One thing I learnt from bitter experience on a trip to Romania a few years ago is that, when you’re in Transylvania, never ever mention Dracula. The locals are utterly sick of it for myriad reasons, the most pertinent being that when Bram Stoker wrote the book, he actually set the story in France with the location only changing at the last minute behest of his publishers. Luckily, Romania has a wealth of other attractions, not least of which is the rapidly improving quality of its wines. As Romania’s largest wine exporter, some of the 65 strong Cramele Recas range are now available in Aldi and M&S and prices are staggeringly low for wine of this quality. I adored the Dealuri Premium Rosé; it’s lusciously pale pink hue is alluring and the taste is a subtle, fragrant pleasure redolent of cranberries, cherries and the kind of sunshine that Dracula would absolutely despise.


Salford Rum Dark Spice

Last month saw the announcement that a sizeable chunk of the BBC will be moving to Salford over the next few years, joining 5Live, which upped sticks for Lancashire many years ago. Who knows how the London media cognoscenti will cope with barm cakes and drizzle but there’s no doubt that the north is far, far ahead of the south east when it comes to rum production. Salford Rum is the latest of a wealth of rum producers springing up outside the M25 and this is a rich, punchy blend that lacks the tacky sweetness that seems to pollute so many rums that, for some reason, British bars tend to serve over the counter. The bottle is a knock out too; a black ceramic number with a hand drawn map of Salford Docks where, back in the 1800s, many of the exotic fruits from the Caribbean hit our shores for the very first time.


Elephant Orange Cocoa Gin

Our global drinks cabinet world tour continues with a trip to Africa which, according to the makers, uses rare African botanicals to create a gin where 15% of the profits go towards elephant conservation. Extended research failed to give me any clues as to what these ‘rare African botanicals’ actually are but, nonetheless, this is a decent enough gin made with oranges from that well known African nation of, er, Spain. It comes in an elegant glass bottle though and the way they vacuum distil entire oranges into the mix does give the gin a zesty kick which, although pleasant, thankfully doesn’t resemble the kind of reflex leg action that a young bull elephant might provide in anger.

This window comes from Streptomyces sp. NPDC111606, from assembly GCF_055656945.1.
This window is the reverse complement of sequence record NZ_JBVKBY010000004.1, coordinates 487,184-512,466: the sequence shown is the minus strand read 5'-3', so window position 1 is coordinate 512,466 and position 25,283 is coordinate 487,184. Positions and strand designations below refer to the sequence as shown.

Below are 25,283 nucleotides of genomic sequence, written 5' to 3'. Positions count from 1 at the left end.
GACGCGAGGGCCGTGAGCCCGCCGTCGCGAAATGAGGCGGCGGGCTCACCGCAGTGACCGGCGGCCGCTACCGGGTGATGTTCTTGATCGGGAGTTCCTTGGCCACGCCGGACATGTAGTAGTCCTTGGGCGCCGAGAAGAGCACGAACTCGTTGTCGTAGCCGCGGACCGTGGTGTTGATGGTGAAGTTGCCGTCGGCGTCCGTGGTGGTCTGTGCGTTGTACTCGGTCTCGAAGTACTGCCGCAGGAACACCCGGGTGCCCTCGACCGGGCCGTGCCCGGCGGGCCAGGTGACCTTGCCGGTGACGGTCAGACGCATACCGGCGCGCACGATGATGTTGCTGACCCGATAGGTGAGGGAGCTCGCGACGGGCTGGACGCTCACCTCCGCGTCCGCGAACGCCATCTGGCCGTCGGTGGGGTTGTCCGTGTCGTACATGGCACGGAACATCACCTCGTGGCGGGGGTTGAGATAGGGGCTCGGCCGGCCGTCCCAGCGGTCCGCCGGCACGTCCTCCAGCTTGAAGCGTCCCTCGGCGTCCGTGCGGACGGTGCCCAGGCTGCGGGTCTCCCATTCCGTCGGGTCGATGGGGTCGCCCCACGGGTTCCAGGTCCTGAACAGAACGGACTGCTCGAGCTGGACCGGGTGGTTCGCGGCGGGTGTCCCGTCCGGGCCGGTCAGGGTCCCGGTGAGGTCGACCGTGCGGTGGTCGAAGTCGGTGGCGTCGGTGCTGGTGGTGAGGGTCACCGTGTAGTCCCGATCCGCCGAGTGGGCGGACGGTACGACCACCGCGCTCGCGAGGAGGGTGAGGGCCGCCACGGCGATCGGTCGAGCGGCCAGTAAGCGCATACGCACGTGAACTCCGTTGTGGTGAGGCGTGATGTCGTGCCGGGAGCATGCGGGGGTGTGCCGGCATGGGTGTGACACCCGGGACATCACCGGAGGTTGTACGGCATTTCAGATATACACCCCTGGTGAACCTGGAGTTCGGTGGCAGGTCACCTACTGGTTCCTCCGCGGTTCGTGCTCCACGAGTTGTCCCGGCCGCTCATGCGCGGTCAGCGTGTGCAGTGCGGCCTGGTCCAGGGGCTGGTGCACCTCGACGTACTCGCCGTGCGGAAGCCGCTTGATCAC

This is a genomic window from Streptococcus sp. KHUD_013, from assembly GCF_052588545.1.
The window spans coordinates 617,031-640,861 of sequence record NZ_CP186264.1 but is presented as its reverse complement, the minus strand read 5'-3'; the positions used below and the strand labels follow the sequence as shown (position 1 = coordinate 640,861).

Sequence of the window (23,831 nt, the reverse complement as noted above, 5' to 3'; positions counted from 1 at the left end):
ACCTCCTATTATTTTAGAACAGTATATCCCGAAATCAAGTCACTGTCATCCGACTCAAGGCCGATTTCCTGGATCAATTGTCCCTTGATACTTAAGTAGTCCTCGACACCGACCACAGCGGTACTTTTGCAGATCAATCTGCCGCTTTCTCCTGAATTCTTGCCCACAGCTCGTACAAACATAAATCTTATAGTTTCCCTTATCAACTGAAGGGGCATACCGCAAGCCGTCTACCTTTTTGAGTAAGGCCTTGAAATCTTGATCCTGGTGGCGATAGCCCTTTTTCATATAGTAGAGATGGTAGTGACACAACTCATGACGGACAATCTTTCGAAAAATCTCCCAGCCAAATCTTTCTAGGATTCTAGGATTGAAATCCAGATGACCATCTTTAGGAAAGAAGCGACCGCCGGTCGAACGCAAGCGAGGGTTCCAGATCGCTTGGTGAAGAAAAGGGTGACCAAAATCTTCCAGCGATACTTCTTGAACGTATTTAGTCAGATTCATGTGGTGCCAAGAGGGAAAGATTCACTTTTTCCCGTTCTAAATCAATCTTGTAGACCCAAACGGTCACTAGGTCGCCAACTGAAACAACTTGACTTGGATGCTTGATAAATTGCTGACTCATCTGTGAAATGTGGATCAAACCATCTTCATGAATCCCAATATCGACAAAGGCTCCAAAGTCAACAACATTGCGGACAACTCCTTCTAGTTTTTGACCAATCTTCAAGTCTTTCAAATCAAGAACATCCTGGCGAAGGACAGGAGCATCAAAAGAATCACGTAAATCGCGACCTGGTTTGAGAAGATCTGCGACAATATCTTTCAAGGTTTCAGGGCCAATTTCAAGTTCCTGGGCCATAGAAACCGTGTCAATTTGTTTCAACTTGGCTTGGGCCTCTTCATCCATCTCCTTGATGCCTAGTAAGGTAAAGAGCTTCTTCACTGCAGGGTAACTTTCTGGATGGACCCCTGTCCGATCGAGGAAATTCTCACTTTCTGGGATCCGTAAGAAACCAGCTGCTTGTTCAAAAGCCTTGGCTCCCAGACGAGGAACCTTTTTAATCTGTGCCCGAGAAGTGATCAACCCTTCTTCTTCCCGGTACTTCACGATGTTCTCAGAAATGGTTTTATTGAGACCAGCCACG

Bumbu Cream

I’ve waxed lyrical about Bumbu’s absolutely sensational rums before in this column. Now it’s expanded into Bumbu Cream – but the comparisons with Baileys don’t go very far. Baileys Irish Cream is, of course, the bottle most likely to be found in your aunt’s drinks cabinet on Boxing Day and is (probably) still the conduit to many an early teenage experience with drunkenness. Bumbu Cream is an infinitely superior beast however. It’s every bit as rich as a Baileys (trust us, you only need the smallest measure on the rocks) but doesn’t lie nearly as heavily on the stomach afterwards. Chai, coconut and cinnamon are the base notes here and it comes, as do all the drinks in the Bumbu range, in an extremely handsome, stout, heavy bottle with a proper stopper.


Sharpham Sparkling Blanc

Devon is the thinking man’s Cornwall isn’t it? Just as much rural splendour but not nearly so many overpriced holiday cottages and public school teenagers from Crouch End in Jack Wills sweaters playing guitars and burning things on beaches come sundown. The Devon star has just risen a little higher still in my estimations with this sensational sparkling blanc straight from the Sharpham farm (complete with cheese dairy) near Totnes. Frankly, this is a champagne in everything but EU stipulated name. Using the Big Three grapes for champers (for beginners, that’s Chardonnay, Pinot Noir and Pinot Meunier), this is a wondrously long, dry, sensuous wine that should, if any further proof were needed, show that British sparkling wine is now a serious threat to any Continental throne-sitting complacency.


West + Wilder Canned Wines

For some reason, the overwhelming majority of canned wine makers think that men will never, ever be interested in consuming their products. Hence labelling which often makes them look like they should be next to the earrings in a branch of Claire’s Accessories. West + Wilder has gone for a more neutral, bucolic look to its wines; the detailed, and very lovely, drawings of plants and flowers on the labels are more akin to something you’d see in an educational book on botany. As for the taste? It’s a mixed bag with the white wine impressing most. It’s attempting to ape the breezy charms of US West Coast wines from Oregon and Washington and the result is rather charming; a Sonoma-esque lightness of touch to the blend of Sauvignon Blanc, Chenin Blanc, Viognier Muscat and Chardonnay, with just the right amount of sunshine-imbued acidity.

From £6.25 per can,